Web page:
Higher bills for one in three homes this winter with those using least power to pay more, thinktank says


Energy bills are to rise higher than last year for millions this winter, despite the energy price cap falling, a think tank has said.

Withdrawn energy supports and a rise in the daily standing charge will mean winter bill costs going up for one in three English households, the Resolution Foundation said.

That’s despite the expectation that energy regulator Ofgem will on Friday again bring down the cap limiting how much energy firms can charge per unit of power.

The fixed cost customers pay to have homes connected to the grid has risen in recent years as a number of energy suppliers, such as Bulb, have gone bust. The daily standing charge funds supplier failure costs.

As a result of these factors, more than one in three (35%) of English households – equivalent to 7.2 million homes – will see higher energy bills this winter than last.

Of the poorest tenth of households in England almost half (47%) will face higher costs, the foundation said.

Although the price per unit of energy is falling, this will be offset by the rise in the daily standing charge, and the fact the government’s universal £400 energy bill support scheme ended.

Those who stand to benefit are people in homes which use the most energy.

Read more
Ofgem energy price cap ‘costing people money and boosting inflation’
Ofgem’s downward revision of average energy use means lower bills forecast but still higher than historical levels

Meanwhile households which consume relatively little energy face increased bills, compared to last winter.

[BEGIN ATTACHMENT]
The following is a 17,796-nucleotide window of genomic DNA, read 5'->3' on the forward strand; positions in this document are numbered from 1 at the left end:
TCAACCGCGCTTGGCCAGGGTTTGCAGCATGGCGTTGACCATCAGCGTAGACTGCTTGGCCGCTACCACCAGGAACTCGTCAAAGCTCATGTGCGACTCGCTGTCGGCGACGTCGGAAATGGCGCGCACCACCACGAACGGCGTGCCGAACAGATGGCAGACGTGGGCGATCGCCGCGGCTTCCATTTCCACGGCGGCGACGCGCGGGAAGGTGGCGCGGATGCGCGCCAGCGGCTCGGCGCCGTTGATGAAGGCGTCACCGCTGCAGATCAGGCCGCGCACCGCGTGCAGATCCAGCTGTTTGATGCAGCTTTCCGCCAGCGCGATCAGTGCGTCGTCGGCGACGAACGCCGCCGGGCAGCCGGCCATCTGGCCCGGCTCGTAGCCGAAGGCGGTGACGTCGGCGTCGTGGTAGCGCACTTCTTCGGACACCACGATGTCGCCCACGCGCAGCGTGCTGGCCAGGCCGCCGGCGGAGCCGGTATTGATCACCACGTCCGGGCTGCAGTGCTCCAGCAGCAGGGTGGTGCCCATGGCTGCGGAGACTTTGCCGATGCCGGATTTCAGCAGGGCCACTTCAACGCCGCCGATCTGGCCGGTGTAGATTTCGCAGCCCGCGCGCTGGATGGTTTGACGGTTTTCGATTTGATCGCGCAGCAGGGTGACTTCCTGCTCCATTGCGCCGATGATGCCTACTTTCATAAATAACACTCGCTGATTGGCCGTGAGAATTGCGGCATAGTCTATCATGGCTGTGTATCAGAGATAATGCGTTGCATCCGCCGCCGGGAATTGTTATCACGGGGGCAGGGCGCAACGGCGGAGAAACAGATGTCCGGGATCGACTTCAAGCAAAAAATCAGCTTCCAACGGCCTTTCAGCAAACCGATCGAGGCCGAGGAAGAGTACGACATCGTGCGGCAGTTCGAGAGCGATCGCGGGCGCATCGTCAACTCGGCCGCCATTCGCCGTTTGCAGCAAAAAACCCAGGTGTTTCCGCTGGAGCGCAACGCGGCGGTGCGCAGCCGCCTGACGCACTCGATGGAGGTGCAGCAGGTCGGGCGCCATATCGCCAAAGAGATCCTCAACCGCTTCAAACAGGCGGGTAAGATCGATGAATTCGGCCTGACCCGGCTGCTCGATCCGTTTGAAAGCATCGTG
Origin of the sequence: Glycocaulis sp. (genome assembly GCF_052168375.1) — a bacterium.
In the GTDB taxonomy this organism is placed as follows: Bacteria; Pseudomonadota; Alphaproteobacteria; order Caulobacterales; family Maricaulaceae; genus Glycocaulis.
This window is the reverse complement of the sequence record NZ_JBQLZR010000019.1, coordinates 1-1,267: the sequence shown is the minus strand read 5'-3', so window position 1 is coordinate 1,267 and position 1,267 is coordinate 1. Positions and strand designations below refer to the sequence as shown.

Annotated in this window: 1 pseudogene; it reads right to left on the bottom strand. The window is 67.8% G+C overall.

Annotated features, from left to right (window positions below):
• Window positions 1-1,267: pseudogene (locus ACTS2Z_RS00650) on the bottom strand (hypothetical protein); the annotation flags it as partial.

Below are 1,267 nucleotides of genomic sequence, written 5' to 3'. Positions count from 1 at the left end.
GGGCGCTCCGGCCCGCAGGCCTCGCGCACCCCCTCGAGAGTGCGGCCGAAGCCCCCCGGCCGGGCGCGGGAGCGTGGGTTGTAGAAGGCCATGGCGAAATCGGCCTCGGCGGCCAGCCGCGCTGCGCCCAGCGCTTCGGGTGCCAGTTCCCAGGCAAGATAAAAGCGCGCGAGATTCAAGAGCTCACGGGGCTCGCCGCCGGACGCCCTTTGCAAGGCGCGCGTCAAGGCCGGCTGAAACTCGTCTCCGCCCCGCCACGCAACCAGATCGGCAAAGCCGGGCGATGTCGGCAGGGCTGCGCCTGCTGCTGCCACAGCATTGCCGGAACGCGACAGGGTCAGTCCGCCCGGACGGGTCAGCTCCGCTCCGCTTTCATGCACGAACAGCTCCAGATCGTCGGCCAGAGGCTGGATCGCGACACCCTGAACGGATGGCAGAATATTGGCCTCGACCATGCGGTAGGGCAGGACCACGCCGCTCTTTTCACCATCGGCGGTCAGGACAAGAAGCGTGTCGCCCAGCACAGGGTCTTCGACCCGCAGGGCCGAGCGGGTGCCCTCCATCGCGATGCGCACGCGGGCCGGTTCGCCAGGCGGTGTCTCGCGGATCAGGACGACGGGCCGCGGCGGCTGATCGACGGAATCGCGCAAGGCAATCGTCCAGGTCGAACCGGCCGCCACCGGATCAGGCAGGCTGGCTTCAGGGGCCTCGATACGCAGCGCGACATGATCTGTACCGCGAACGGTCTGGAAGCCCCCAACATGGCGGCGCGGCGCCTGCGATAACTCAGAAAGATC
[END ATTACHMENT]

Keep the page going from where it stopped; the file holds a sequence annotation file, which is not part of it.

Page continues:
Properties that use less than 79% of the typical gas and electricity consumption will be billed more in winter months, the Resolution Foundation said.

More a third (35%) of English households fall into this category with the numbers rising to almost half (47%) of the poorest tenth England’s of households.

The extra costs are said to often be “significant” as roughly one-in-eight homes, equivalent to 2.7 million households, will have winter energy bills increased by £100 or more, again rising to almost a quarter (24%) of the poorest tenth of families.

The data shows the cost of living crisis is far from over when combined with the rate of food price rises and housing costs, the senior economist at the Resolution Foundation, Jonathan Marshall, said.

“Although government schemes have improved their targeting of support throughout the crisis to those most in need, significant gaps remain which should be urgently addressed to help the most vulnerable get through the challenging months ahead”, he said.

“In the longer term, the government needs to reduce the UK’s dependency on gas, and improve the state of our home insulation, to prevent the winter energy crisis from becoming an annual occurrence.”

The Resolution Foundation seeks to improve the living standard of low and middle-income families.